This book sets out to describe the major warships of the great naval powers engaged in the bitter struggles of World War II. on the Allied side these comprised the fleets of Britain and the Commonwealth nations, together with the United States and France, which were ranged against the Axis navies of Germany, Italy and Japan. There were, of course, numerous other navies involved at various times but it is not possible to include a description of these forces in a book of this size.

The following very brief outline of the naval war between 1939 and 1945 is intended to give a broad backdrop against which the role of the various navies and their warships can be assessed. The content of the book demonstrates the great effort made by the author trying to provide readers with all information they will require. According to the numerous positive feedbacks received from the readers from all parts of the planet, this is a really excellent source of information giving readers lots of historical and technical knowledge.

The author has described all major warships of the past related to the main combatant navy fleets in the history of naval wars. The list of vessels covered within the present publication includes aircraft carriers and battleships, escort vessels and battle-cruisers, destroyers etc. Note that the submarines are also covered...

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A really excellent publication which will be definitely highly appreciated not only by the military people but by the general readers as well. It is about the leadership and leaving with other people having different backgrounds and professional experiences. The author of the book has made a successful attempt to recognize the true value of every person, seeking the ways as a leader to use those personal characteristics in a correct way with the ultimate intention to reach the initially set goals of the organization. Here is the excerpt from the text...

The statistics are startling. In recent years, nearly 40 percent, or almost 80,000, of the 200,000 people who join the military annually, won't complete their enlistment contract. Although most will leave the service involuntarily, doing so is not a reflection of their character. Of those who do complete their first hitch, a very small percentage will reenlist —not nearly enough to keep our senior billets filled. Worse yet, the best talents are often the first to leave. Since it takes thirty-five thousand dollars to recruit a new trainee and much more funds required for the additional training, making new personnel to the required basic level of proficiency, the cost of this attrition to the taxpayer is staggering. And that cost is only the beginning, since the dropouts go home and counter-recruit against us, making it even harder to convince others to join.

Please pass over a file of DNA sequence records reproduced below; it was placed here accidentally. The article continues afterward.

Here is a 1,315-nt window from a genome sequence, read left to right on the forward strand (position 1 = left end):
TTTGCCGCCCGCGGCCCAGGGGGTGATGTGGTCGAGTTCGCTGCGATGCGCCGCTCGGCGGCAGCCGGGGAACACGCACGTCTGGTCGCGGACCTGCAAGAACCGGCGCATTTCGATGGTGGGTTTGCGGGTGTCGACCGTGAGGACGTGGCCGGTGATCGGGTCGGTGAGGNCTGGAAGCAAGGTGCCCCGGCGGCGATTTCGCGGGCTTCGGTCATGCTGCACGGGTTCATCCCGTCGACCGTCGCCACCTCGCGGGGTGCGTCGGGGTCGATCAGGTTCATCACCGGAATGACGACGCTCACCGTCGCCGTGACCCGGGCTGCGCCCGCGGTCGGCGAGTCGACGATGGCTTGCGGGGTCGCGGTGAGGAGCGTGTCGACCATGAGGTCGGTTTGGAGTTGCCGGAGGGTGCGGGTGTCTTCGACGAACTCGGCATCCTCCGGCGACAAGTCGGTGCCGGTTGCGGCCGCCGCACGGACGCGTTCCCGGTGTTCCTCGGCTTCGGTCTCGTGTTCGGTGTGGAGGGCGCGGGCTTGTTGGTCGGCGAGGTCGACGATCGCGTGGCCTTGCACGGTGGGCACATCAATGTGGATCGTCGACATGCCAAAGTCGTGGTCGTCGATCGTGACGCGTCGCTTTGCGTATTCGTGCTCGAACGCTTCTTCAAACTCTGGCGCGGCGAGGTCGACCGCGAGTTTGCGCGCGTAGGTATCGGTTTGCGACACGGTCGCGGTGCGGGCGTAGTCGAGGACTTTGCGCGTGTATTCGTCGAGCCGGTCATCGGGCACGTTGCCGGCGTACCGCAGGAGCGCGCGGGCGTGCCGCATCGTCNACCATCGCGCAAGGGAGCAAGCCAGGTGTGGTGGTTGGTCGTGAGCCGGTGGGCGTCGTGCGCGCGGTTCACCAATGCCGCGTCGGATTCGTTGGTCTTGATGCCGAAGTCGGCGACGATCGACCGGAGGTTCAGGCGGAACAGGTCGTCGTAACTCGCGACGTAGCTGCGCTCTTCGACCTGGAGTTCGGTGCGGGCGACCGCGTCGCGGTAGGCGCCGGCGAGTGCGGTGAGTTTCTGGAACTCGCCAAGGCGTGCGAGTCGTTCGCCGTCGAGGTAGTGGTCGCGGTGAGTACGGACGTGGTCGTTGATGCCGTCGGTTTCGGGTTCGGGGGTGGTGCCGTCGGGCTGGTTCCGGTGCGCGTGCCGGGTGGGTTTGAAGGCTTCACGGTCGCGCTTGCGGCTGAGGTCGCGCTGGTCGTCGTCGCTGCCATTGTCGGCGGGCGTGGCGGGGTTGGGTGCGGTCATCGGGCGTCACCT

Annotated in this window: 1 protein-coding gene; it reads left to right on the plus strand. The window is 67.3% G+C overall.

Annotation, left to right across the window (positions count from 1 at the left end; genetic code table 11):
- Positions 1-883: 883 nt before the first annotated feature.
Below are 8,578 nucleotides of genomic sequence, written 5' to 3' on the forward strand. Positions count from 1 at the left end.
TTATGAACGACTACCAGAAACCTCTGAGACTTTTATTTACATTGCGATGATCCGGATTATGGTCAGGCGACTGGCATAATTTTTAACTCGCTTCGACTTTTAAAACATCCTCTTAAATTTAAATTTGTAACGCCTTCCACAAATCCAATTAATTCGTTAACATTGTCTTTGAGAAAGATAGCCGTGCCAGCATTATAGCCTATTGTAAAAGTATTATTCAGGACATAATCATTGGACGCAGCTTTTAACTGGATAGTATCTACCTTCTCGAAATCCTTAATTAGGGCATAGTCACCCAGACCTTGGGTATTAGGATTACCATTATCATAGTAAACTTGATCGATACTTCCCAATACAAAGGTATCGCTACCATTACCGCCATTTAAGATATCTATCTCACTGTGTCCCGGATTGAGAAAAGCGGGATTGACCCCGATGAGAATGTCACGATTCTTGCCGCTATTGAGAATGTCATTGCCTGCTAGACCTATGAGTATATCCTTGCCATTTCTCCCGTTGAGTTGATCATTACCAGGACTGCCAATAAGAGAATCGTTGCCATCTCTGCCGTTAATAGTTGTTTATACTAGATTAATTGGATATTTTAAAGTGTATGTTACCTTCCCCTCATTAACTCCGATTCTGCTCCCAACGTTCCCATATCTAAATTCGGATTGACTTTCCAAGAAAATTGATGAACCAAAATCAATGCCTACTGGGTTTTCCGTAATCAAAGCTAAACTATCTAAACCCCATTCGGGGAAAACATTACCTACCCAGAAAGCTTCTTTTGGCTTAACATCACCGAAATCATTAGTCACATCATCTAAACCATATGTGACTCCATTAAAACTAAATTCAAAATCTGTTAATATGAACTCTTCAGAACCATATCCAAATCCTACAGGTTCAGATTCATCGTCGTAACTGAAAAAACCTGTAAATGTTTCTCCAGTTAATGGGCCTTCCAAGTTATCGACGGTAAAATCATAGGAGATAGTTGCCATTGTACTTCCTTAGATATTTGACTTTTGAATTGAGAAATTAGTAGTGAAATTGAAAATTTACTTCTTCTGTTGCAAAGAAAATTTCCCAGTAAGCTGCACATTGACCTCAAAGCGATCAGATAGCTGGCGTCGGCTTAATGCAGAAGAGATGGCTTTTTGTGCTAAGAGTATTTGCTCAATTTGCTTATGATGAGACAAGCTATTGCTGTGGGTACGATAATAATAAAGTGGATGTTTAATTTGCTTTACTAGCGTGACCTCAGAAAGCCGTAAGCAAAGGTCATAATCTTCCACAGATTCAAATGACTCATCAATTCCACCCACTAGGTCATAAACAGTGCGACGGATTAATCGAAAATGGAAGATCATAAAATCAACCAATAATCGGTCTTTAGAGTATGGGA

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The main part of the content of this volume was prepared on the basis of the input by the recognized experts and members of the CIA, standing for the Committee on Information Assurance for Network-Centric Naval Forces, and other authoritative parties. It addresses the naval network-centric operations information assurance, current cyberthreats in operational terms, current information assurance and cyberdefence initiatives, application of risk analysis as a basis for prioritizing needs, explains suggested technical response to cyberthreats and the information assurance needs, and also describes some organizational considerations.

Owing to the truly significant expansion of the recently established network-centric concepts in the DOD, i.e. Department of Defense plus to the increasing threat to the cybersecurity and information commonly coming from different sides, the assurance and protection of the information is considered a field of very significant and constantly growing concern and importance. Noting the actual positioning of the Marine Corps and Navy, the information assurance matters for the naval forces are seriously exacerbated and directly linked to the overall operational success...

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The content of this publication presents a balance between the operational and technological history of the Japanese battleships that serves at the times of the Second World War. Each of the vessels and classes has been given with the concise yet very clear historical information related to the initial development and subsequent refits; the operational use has also been addressed.

The effects that the other nations had to these vessels has been commented, as well. From the operational point of view the publication will shed some light on both tactic and strategic views spanning the vessels. The text content of the publication has been supplemented with the numerous informative images and color plates in order to enable readers get the full picture of the vessels addressed within the book. The author has thoroughly and clearly examined the Japanese battleships.

It should be noted that the combined fleet of the Japanese Navy forces contained the really huge battleships, largest ever constructed. The document describes the design and construction of five famous classes of the vessels that served in the Japanese Navy, their armament, wartime service and modifications. The main purpose of the publication is purposed to be used as a reference material by both general readers and specialists.

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The Navy of Japan in the period covered within the present publication written by Tony Brian in collaboration with Mark Stille, was treated as a genuine pioneer in the field of naval aviation, who performed the commissioning of the Hosho carrier, the very first one to be built straight from the keel up. In the time between 1920 and 1930 the Imperial Navy experimented with the carriers, trying to further improve their design and construction.

This all has resulted in a remarkably effective naval aviation of the Imperial Japanese Navy by the time their country entered the Second World War. This nice and informative volume is covering the design of those vessels together with the operation and development of those Japanese aircraft carriers constructed prior to and also during the Second World War.